From 1860 and the election to the presidency of native son Abraham Lincoln, to 1900 and the turmoil surrounding the assassination of William Goebel, Kentuckians faced increasing challenges. The Commonwealth of Kentucky, based on its population, its economy, and its location, declined from being one of the major states in the Union to being one of the poorest, ...

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Chapter 4. Higher Education in an Age of Flux

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pp. 108-142

On August 7, 1869, Professor Joseph Winlock, director of the Harvard College Observatory, trained what was said to be the third-best telescope on a college campus into the heavens. With this twenty-five-hundred-dollar device, Winlock and a cadre of Harvard professors and scientists from the U.S. Coastal Survey gazed into the heavens and took eighty-five timed...

Part 3. 1900 to 1941

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pp. 143-

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Chapter 5. Elementary and Secondary Education from the Progressive Era to World War II

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pp. 145-220

In the latter decades of the nineteenth century, the United States continued its chaotic, almost irrepressible, growth, becoming the industrial leader of the world and creating enormous wealth. With massive immigration and completion of the westward movement, the United States blossomed into a world power. Victory in the Spanish-American War, the spoils of war, ...

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Chapter 6. Higher Education in the New Century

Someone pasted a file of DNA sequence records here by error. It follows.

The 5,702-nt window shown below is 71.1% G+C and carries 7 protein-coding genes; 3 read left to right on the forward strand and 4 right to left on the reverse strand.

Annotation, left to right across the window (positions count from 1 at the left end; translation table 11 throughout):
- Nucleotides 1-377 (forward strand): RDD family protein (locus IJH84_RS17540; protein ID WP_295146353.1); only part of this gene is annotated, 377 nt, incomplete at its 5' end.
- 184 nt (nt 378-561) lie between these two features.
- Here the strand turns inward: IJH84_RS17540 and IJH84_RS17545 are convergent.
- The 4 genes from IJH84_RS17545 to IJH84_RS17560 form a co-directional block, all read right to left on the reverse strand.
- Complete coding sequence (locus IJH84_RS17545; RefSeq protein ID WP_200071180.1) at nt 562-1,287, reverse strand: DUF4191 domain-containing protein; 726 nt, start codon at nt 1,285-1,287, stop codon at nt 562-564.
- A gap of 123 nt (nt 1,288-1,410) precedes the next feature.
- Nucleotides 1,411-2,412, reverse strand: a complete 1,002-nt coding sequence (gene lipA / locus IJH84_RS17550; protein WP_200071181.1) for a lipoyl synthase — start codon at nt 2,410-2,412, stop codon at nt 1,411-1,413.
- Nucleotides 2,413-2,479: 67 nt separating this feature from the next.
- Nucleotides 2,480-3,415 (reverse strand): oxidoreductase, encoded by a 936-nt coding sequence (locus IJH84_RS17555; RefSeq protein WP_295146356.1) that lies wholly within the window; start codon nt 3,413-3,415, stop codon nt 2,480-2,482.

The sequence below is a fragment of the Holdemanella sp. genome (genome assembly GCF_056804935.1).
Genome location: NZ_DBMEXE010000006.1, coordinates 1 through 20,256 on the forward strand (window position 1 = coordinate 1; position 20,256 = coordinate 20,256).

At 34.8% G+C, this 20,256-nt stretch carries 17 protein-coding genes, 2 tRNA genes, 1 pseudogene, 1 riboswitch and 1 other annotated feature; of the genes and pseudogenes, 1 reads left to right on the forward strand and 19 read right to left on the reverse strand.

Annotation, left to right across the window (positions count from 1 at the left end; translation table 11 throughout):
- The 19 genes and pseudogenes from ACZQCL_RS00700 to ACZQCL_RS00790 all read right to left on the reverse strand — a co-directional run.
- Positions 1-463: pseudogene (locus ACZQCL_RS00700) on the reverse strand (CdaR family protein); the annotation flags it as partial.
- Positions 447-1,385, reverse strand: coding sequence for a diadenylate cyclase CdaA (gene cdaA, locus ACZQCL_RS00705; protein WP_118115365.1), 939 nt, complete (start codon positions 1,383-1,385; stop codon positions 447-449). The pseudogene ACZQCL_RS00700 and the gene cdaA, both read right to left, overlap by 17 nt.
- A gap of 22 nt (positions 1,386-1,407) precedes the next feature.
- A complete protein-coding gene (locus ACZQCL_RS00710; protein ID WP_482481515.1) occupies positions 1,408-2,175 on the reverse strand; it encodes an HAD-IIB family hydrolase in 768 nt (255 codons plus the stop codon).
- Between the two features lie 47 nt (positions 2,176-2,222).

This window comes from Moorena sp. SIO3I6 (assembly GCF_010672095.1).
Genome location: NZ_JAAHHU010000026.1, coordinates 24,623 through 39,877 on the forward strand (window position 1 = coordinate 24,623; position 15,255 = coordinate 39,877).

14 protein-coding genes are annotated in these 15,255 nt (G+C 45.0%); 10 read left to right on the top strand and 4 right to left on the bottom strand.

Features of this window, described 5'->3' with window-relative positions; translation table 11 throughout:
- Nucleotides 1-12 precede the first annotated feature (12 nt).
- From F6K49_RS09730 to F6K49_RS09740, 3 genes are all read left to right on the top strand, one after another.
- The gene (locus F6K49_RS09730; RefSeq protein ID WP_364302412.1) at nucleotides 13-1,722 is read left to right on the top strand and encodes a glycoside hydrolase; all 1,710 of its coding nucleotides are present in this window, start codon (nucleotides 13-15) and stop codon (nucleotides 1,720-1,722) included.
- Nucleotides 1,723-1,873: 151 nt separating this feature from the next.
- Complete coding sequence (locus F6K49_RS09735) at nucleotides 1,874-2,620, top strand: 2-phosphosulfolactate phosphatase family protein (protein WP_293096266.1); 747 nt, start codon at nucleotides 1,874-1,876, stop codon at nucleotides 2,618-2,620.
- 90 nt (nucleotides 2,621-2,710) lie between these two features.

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pp. 221-268

At the turn of the twentieth century, Kentuckians were influenced, indeed had been impacted for much of their history, by educational experiences beyond the classroom. In the broadest sense, education is “intergenerational, with adults teaching children.” Acculturation is the process whereby a person is incorporated into the larger group, absorbing the culture of his or her ...

Photos

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pp. 264-265

Part 4. World War II to the Mid-1980s

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pp. 269-

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Chapter 7. Elementary and Secondary Education from World War II to the Threshold of Major Reform

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pp. 271-334

From the beginning of World War II, elementary and secondary education in the Commonwealth of Kentucky struggled to keep up with national trends. Casting its lot with the South after the Civil War handicapped the state educationally, particularly in “following the color line.” As throughout Kentucky’s educational history, there were, from time to time, moments of ...

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Chapter 8. Higher Education

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pp. 335-400

Most Americans heard about the Japanese attack at Pearl Harbor in the afternoon of Sunday, December 7, 1941, while listening to the radio. That’s how future governor Louie B. Nunn found out, while he was a student at Bowling Green Business College. Eastern senior ROTC student Ken Perry was lying in bed recovering from a broken leg suffered in the Morehead football game when he heard the..

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Epilogue. Whither Education in Kentucky?

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pp. 401-423

Education in Kentucky in the latter decades of the twentieth century could not help but change, owing to the forces both within the state and beyond that pushed for reform. Momentum built in the mid-1980s during the Collins administration, with the legislation of 1985 seemingly answering the cries of many for improvement in public school funding. The governor and ...

Notes

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pp. 425-490

Index

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pp. 491-515


E-ISBN-13: 9780813129846
Print-ISBN-13: 9780813129778

Page Count: 546
Publication Year: 2011

Series Title: Topics in Kentucky History